2. Skill and repertoire:  Cricket fans also love to boast about the skills and repertoire in the game vis a vis other games.  The different kinds of delivery and the wide variety of shots available to the player.  This involves a sleight of hand in oversimplifying (and thus diminishing quantitatively the repertoire of other games).  If you say the only shots in tennis are the drive, the slice and the volley, then likewise, the only shots in cricket are the drive, cut and pull.  Now if you distinguish between an along the ground drive and a lofted shot or a square cut and a late cut, then let’s talk about top spin forehands v/s flat.  Let’s talk about a deep slice v/s a short, knifelike one.  Let’s talk about drive volleys v/s drop volleys.  And how about grips?  You can hit the same shot, say a forehand, with a Continental, Eastern, Semi Western or Western grip.  This is not exotic jargon; rather each grip has a different purpose and acts differently on the ball, starting from the flattest and easiest grip (Continental) to the most extreme and top spin based (Western).  Oh, how could I forget down the line, inside out and crosscourt?  Nope, just like Tendulkar possessed a rich array of strokes to target every part of the ground, so too Federer possesses an incredible variety of shots for every part of the court.  You may rue the increasing dominance of baseliners and the decline of all court tennis but so too dextrous wristmasters and the merchants of timing are making way for bashball batsmen in cricket.  That has more to do with the improvement in equipment than the nature of the game.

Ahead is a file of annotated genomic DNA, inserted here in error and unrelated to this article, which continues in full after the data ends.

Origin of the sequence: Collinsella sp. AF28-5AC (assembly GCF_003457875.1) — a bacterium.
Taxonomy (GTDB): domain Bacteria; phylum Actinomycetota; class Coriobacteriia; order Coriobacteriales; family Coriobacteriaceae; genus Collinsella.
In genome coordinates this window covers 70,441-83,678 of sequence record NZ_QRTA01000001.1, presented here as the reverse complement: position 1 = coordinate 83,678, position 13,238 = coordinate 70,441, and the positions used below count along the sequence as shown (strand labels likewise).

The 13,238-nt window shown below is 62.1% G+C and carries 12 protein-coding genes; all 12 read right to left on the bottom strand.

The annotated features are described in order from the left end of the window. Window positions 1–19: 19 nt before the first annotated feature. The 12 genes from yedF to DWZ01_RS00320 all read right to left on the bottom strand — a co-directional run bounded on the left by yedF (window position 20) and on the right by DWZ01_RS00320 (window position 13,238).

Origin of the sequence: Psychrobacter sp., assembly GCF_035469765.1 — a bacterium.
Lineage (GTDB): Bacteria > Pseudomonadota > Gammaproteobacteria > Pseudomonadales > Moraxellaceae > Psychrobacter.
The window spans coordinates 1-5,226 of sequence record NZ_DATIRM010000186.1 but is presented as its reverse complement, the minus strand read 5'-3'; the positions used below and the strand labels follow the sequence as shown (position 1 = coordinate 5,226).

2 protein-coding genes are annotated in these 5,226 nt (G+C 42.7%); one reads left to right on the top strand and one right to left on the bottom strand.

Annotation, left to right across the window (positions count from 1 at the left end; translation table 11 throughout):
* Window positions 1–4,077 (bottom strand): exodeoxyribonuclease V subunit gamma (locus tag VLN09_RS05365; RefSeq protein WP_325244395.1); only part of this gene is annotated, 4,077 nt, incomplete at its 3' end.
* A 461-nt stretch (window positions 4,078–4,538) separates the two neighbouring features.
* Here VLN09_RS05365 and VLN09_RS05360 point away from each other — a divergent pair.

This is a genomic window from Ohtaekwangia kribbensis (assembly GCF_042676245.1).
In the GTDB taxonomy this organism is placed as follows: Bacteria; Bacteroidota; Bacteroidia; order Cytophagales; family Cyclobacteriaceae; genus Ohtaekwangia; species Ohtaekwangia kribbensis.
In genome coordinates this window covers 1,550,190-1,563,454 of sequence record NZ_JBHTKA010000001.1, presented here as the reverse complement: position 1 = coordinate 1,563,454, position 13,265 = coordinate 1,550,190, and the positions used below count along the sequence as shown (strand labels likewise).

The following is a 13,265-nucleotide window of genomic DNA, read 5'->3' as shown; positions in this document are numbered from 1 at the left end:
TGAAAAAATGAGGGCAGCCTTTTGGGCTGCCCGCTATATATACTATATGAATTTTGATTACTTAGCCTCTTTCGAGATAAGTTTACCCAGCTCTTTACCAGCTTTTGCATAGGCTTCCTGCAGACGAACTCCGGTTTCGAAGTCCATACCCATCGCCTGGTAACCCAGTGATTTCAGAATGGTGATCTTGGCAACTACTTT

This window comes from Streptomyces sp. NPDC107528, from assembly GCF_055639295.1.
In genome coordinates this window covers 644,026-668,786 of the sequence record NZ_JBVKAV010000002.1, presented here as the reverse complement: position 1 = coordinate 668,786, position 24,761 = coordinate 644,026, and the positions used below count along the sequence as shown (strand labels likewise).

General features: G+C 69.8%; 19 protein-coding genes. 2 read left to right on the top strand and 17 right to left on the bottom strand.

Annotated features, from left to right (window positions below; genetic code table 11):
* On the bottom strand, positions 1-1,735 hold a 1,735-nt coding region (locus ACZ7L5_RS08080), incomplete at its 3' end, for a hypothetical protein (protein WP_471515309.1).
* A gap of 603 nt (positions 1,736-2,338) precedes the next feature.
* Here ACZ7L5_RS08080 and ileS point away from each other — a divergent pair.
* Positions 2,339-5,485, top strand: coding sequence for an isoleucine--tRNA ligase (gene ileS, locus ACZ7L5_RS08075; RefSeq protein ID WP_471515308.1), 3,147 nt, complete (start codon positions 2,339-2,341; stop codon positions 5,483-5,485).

3. The effect of equipment:  However, if the argument of equipment is going to be made against tennis, its effects have been far more deleterious on cricket whereas the jury is out on tennis.  Understanding this requires watching the game in a stadium as opposed to television.  TV does not do justice to how intensely tennis is played at the professional level.  I dare armchair serve and volley ageists to try net rushing against the powerful groundstrokes of Stojanovic and Dzalamidze.  Even the decline of the one handed backhand becomes easier to explain when you see the power and bounce with which players attack the backhand corner.  I can only hypothesize as to how good Wawrinka’s one hander must be if he could take on heavy topspin strokes from Nadal and beat him at the Australian Open.  A one hander that incredible is out of the grasp of most mortals and accordingly most tennis players choose the double hander.  When you watch a tennis match in the stadium, you are not whining about the lack of volleys (by the by, Stojanovic did produce a few volleys that extracted gasps from the spectators, most of whom were recreational players themselves).  You marvel at the extreme athleticism and precision with which players are able to play the game today.  In cricket, since the advance in equipment has been lopsided with the ball staying the same as bats have improved exponentially, the contest has become increasingly one dimensional and the thrust ever more on the batsmen than the bowlers.